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29/07/2016

Drought-hit Ethiopia reinvents itself as upmarket tourist destination

Development Policy

Drought-hit Ethiopia reinvents itself as upmarket tourist destination

Dried riverbeds in the northern Ethiopian drought zone. Photographed from 19,000 feet on 24 February.

[MattTempest/Flickr]

With the worst drought in 50 years, some 18 million people dependent on emergency food supplies, and aid agencies warning the money and the aid will run out in two months, it seems a strange time for Ethiopia to be marketing itself as an upmarket tourist destination.

But this month. the country of some 100 million is rebranding itself as the land of the “Origins of Life”, hoping to more than triple the number of Western tourists visiting this land-locked state in one of the most dangerous neighbourhoods on earth – the Horn of Africa.

With it, the desperately poor country intends to raise its revenue to some $3 billion a year by 2020 – not an insignificant amount in a country where the per capita average income is $550, according to the World Bank.

Ethiopia boasts some eight UNESCO world heritage sites, a stable government, a nation proud of being the only uncolonised state in Africa, and tourist-friendly exports such as coffee and Rift Valley wine.

But it also is currently facing a catastrophic drought, exacerbated by El Niño, which has plunged another 10.2 million citizens – largely subsistence farmers in the north and east – into dependency on emergency food aid.

That comes on top of 8 million plus subsistence farmers already dependent on aid – making a total of nearly 20% of the population.

Although they do not like to use the ‘f’ word (Famine), aid agencies have been warning since December that current pledges of help will run out by the end of April, leaving millions at the possible risk of starvation.

This week, Wolfgang Jarmann, head of Care International, warned that “it is like watching a disaster take place in slow motion.

“The impact [of El Nino] has been devastating for vulnerable people…across southern and eastern Africa, but nowhere is the outlook more troubling than in Ethiopia right now.”

Already, hundreds of thousands of cattle have perished, and crops failed, leaving an almost alien landscape of barren, parched red rock and dust across hundreds of square miles of territory in the north and east.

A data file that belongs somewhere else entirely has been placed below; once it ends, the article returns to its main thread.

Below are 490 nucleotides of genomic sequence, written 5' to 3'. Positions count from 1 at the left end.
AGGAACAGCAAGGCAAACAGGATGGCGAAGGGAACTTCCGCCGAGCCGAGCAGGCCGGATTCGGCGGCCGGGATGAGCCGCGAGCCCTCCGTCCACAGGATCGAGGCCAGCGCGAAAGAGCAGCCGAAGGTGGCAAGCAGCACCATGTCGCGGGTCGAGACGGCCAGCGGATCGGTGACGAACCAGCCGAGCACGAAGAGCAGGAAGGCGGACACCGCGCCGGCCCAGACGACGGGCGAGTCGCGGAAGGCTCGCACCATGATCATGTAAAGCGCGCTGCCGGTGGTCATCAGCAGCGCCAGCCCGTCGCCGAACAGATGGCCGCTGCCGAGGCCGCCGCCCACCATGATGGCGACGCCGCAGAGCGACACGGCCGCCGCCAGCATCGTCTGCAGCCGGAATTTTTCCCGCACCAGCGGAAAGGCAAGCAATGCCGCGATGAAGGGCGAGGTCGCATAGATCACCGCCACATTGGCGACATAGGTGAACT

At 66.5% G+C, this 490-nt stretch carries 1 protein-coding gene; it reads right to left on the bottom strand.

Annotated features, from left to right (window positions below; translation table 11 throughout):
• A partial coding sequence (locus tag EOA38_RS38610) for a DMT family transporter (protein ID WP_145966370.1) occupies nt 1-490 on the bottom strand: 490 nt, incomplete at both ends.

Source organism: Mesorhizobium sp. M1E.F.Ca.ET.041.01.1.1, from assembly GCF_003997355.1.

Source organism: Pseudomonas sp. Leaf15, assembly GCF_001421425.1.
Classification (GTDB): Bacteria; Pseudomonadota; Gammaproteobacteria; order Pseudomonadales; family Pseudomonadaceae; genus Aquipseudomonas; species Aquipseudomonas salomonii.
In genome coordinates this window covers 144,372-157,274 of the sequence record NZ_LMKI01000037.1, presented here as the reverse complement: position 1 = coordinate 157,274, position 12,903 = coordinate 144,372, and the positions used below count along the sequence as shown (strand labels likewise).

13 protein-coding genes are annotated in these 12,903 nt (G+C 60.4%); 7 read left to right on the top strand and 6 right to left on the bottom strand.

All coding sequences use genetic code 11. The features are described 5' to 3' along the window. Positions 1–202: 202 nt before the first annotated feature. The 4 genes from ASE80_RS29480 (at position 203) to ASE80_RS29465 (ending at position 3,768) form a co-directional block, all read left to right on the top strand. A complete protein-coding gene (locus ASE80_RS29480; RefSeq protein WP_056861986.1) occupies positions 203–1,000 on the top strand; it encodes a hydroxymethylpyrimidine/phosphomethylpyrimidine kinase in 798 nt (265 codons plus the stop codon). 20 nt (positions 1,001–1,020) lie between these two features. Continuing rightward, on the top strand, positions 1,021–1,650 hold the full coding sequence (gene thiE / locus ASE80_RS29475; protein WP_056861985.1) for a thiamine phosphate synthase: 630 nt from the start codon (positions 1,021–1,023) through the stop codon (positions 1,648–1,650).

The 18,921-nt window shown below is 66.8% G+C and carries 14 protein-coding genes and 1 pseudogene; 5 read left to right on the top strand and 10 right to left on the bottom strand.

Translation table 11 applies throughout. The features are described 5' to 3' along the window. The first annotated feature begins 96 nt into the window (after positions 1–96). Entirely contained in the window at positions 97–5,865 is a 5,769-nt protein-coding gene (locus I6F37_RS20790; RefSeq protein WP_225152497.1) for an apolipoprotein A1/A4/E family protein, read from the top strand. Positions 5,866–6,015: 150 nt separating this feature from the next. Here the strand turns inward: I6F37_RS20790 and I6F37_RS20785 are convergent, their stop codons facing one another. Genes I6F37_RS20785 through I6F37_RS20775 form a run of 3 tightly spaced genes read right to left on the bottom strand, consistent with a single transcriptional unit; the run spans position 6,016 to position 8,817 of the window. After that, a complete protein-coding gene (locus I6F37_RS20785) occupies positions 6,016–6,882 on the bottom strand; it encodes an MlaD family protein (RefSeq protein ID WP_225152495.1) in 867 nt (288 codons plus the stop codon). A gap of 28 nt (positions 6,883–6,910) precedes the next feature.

According to CARE, there are already 1.7 million children, pregnant women and breast-feeding mothers requiring nutritional support.

The United Nations has launched an international appeal for $1.4bn in emergency funding for Ethiopia. Less than half that amount has so far been met by donors.

The US has stumped up $97 million, whilst the government in Addis Ababa has committed $380 million dollars.

The government has set up a National Drought Resilience and Emergency unit, with some 230 million Ethiopian Birrs ($11 million) set aside for increasing school meals, to stop children dropping out of education to assist their parents on the land, or scavenging or begging.

But now, it too is admitting it needs help. Deputy Prime Minister Demeke Mekonnen has pleaded for “immediate assistance”, adding that the consequences of a humanitarian disaster would hurt not just Ethiopia but the “peace and stability of the region at large.”

The EU has, so far, given €42 million for Ethiopia specifically for the El Niño drought. Humanitarian Aid Commissioner Christos Stylianides has promised a further €24 million in humanitarian aid for the country.

A spokeswoman for DEVCO said that “The EU stands by Ethiopia and is helping to provide life-saving assistance right now.”

“We will continue to work relentlessly so that humanitarian aid reaches the most vulnerable populations in Ethiopia,” she added.

Some 80-90 million Ethiopians merely survive as subsistence farmers at the best of times, living in mud huts and corrugated steel shacks mostly without running water or electricity, tending rows of vegetables and whatever cattle the family possess, fetching bundles of wood and plastic canisters of water daily.

Unlike the Communist Derg regime (1974-1991), which mismanaged the famine of 1984-85, Addis Ababa is now a strong government and booming economy with 10% GDP growth a year for more than a decade.

Tourism vs Drought